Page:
I write in response to several articles on government’s recent decision to adjust funding to public universities. This decision was well intentioned, although it may have been an unwelcome surprise to students.
One student, wrote in your publication complaining that medical students at the National University of Rwanda had been sent for clerkship without the ‘usual’ facilitation.
Why complain? It is not the university’s fault.
The idea of bursary scheme in public higher learning institutions has faded. State institutions cannot over rely on tax payers to maintain this scheme.
Parents should devise other means to support their children alongside the government sponsorship.
As the nation’s public universities undergo this shift, students should also grace for higher tuitions, it is now tuition payments, not state appropriations that will meet the deficit budget.
When the number of universities and graduates was still few, years ago, costs were definitely not an issue, but now it is.
If we want public universities to offer quality education, the idea of cost should not be over emphasised. Education is not cheap. The students’ loans being offered by the government through the Student’s Financing Agency should be enough.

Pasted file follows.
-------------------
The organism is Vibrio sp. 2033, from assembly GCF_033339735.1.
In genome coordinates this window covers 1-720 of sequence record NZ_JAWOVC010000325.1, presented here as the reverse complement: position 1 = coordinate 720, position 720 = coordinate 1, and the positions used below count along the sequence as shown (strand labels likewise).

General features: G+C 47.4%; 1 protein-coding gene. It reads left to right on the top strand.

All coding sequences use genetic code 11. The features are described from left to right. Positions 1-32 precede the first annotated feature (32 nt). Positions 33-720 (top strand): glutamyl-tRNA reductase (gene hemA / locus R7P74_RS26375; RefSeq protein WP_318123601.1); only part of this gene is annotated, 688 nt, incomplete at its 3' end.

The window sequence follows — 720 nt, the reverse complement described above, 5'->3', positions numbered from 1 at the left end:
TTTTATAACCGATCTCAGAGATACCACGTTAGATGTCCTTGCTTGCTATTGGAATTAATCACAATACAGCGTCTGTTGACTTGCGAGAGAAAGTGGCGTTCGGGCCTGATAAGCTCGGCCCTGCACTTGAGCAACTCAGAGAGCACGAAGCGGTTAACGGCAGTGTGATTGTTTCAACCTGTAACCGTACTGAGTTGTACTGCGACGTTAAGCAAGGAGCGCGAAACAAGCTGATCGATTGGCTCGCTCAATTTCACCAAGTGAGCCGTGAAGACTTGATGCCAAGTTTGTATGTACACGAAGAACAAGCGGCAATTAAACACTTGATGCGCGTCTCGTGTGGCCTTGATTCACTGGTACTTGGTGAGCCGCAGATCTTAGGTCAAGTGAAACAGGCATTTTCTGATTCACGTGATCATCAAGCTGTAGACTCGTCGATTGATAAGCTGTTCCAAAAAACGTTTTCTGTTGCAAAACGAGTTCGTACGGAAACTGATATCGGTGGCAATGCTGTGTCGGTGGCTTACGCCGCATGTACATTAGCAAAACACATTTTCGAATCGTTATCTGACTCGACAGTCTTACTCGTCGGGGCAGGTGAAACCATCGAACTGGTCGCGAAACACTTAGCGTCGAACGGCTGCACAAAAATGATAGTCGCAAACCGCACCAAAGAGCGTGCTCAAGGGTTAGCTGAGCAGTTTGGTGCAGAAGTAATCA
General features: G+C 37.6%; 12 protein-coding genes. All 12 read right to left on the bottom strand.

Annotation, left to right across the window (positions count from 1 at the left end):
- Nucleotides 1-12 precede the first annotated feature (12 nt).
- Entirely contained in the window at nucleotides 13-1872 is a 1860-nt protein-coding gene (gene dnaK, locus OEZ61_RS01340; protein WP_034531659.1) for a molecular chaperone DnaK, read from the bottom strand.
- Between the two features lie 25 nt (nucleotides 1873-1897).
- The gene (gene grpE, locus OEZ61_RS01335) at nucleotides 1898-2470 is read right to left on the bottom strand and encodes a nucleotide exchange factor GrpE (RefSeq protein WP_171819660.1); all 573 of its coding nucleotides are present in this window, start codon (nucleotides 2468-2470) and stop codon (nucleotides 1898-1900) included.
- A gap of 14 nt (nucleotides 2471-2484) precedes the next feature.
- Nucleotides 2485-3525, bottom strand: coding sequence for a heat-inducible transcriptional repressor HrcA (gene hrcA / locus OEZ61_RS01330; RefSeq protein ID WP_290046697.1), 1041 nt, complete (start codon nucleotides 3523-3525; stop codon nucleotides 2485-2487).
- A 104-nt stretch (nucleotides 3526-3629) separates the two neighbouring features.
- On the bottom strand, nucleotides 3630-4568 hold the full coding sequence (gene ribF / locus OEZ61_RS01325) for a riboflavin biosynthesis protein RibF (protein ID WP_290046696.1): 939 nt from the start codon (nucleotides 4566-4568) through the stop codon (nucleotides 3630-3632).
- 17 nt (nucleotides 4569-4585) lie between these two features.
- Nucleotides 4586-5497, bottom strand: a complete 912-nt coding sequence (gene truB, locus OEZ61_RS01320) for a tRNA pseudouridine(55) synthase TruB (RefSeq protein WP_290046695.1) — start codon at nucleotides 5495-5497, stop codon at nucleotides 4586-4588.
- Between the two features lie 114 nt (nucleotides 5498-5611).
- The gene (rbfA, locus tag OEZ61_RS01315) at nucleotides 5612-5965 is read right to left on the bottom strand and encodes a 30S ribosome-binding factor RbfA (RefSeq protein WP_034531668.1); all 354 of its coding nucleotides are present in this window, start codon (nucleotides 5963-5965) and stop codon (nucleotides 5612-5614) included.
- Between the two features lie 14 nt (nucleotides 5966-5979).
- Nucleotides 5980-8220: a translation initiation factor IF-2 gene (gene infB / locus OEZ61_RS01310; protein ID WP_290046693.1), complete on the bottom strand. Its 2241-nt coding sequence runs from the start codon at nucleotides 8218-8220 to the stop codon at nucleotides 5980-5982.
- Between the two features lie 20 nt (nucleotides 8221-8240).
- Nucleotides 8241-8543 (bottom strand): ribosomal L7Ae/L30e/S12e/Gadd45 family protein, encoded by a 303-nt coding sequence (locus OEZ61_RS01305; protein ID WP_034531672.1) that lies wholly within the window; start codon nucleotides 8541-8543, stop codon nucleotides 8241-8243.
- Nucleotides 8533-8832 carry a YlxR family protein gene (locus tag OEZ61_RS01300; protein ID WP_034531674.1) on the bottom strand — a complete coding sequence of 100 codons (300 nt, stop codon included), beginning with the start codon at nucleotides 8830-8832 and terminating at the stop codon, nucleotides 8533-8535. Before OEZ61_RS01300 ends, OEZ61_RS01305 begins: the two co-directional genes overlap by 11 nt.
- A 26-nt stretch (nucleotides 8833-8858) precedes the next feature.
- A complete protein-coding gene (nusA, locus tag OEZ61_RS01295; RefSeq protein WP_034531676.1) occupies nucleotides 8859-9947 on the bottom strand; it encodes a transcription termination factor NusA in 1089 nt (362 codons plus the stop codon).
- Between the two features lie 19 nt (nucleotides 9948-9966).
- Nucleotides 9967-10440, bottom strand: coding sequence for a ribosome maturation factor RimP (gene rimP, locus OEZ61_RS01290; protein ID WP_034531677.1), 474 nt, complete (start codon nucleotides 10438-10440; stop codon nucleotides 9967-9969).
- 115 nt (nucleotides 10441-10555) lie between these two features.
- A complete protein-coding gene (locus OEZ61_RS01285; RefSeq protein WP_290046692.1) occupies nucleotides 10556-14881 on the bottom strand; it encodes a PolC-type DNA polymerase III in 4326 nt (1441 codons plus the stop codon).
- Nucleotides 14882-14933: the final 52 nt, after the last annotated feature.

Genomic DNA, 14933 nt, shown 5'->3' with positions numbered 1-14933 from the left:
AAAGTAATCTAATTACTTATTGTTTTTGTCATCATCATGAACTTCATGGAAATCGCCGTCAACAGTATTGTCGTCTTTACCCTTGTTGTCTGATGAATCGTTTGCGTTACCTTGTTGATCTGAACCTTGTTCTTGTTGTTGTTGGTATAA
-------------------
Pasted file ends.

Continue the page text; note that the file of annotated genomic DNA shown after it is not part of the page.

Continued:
In most universities in developed countries, most of the state’s public universities have more than half their costs covered by tuition.
Well, I’m not saying public universities should treat students as if they were private. But the idea of affordable university education- heavily subsidized by the government- may not be feasible-since the state has already helped in meeting other equally vital expenses to maintain the institution.
The students should not even feel that the budget cuts affect them alone. It also strains the university in the same way. Where for example the university used to hire two or more employees, it may no longer be possible with budget strains.
The best thing universities can do to maintain financing in some areas not already affected by budget cuts, is to convince the government about the importance of higher education in producing a workforce which will drive Rwanda’s vision of having a knowledge based economy.